Antiretroviral Clinical Trials – Breaking News

Asymptomatic CMV Replication During Early Human Immunodeficiency Virus (HIV) Infection Is Associated With Lower CD4/CD8 Ratio During HIV Treatment
Smith DM et al.
Clin Infect Dis. 2016 Dec 1;63(11):1517-1524

24th February 2017, by Pr François Raffi

Background . A low CD4/CD8 ratio in human immunodeficiency virus (HIV)–infected individuals is associated with inflammation and higher risk of non-AIDS morbidity and mortality. In this study, we investigated the effect of subclinical cytomegalovirus (CMV) and Epstein-Barr virus (EBV) replication on CD4+ and CD8+ T-cell dynamics when antiretroviral therapy (ART) is started during early infection.

Methods . We investigated 604 peripheral blood mononuclear cell samples from 108 CMV- and EBV-seropositive HIV-infected men who have sex with men, who started ART within a median of 4 months from their estimated date of infection and were followed for a median of 29.1 months thereafter. Levels of CMV and EBV DNA were measured at each timepoint. Mixed-effects asymptotic regression models were applied to characterize CD4+ and CD8+ T-cell dynamics, and Bayesian hierarchical models were used to quantify individual differences in CMV and EBV DNA replication.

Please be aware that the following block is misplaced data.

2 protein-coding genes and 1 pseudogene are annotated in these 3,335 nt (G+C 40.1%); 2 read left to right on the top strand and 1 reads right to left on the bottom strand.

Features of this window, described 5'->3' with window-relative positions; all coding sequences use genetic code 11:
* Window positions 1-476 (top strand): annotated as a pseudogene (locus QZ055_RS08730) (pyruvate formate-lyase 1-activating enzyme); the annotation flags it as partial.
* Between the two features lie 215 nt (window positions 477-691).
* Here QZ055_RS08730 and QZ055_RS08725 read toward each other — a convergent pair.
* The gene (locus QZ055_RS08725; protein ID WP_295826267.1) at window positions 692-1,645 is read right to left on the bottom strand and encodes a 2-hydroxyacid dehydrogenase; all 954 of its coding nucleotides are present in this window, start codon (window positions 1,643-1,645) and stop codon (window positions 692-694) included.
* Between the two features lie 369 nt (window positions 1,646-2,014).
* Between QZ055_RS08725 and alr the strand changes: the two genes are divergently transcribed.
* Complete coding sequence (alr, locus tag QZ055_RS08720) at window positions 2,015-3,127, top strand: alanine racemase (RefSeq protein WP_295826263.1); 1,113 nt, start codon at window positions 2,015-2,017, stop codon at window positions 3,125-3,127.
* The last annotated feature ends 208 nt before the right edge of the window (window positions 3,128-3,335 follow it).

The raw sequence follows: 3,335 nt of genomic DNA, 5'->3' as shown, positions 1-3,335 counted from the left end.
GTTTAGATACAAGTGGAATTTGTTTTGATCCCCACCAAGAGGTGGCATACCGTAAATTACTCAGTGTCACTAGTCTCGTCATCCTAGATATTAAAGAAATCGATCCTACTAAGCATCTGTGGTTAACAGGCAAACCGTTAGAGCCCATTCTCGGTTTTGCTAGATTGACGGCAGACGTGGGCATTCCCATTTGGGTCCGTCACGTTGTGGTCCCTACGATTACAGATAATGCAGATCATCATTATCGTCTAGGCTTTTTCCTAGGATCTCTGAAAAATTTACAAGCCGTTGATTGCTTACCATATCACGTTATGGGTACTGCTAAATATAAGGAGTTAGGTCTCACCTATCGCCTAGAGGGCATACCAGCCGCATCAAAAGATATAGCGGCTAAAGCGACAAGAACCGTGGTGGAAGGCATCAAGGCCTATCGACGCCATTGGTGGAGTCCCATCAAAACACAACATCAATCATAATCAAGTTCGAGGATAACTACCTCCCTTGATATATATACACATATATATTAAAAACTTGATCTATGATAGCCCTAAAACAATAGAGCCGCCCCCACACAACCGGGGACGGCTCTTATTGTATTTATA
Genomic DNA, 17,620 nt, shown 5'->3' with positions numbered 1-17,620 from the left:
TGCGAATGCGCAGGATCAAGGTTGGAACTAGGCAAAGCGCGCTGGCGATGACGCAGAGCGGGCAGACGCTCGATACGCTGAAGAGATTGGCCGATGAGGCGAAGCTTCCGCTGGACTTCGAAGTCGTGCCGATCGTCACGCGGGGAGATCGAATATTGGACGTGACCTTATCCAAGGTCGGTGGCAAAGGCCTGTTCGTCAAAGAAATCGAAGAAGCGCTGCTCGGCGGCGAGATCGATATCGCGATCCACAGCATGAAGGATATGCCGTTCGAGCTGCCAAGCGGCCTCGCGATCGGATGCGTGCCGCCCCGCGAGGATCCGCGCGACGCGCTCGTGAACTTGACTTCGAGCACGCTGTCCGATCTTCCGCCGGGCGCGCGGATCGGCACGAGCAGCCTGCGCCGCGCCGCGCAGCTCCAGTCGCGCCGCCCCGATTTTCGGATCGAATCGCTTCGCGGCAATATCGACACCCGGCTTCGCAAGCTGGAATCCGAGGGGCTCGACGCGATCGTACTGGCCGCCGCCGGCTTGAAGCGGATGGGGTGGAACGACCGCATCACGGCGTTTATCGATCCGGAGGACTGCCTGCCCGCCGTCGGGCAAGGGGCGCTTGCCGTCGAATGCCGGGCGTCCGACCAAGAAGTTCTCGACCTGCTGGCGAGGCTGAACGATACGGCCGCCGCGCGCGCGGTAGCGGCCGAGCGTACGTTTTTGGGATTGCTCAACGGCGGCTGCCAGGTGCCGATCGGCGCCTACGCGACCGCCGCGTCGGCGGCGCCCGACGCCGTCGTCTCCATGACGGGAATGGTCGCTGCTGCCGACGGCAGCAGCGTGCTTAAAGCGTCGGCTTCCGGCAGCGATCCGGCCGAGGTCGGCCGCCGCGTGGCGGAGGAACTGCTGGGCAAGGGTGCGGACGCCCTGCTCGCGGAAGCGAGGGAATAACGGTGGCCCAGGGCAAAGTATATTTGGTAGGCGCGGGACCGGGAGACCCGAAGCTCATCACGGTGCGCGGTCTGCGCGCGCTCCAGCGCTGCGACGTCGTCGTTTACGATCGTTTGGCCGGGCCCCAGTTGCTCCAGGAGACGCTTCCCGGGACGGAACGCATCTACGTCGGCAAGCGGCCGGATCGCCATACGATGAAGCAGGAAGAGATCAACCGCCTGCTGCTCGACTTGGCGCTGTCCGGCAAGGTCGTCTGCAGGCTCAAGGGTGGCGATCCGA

Results . Higher levels of subclinical CMV replication were associated with lower predicted maximum levels of CD4/CD8 ratio (p < 0.05), which was driven by higher levels of CD8+ T-cell counts (p < 0.05), without affecting CD4+ T-cell counts (p > 0.1). Age was negatively associated with CD4/CD8 levels (p < 0.05), and this effect was independent of the CMV association (p < 0.05 for both CMV and age in a multivariate model).

Conclusions . Subclinical CMV replication in blood cells during early HIV infection and younger age were associated with lower CD4/CD8 ratios during suppressive ART. These findings suggest that active CMV infection in the setting of treated HIV may represent an attractive potential target for therapeutic intervention.

Copyright AEI 2018 | Links | Contact | Editorial Office | Faculty and Disclosure | Terms of use aei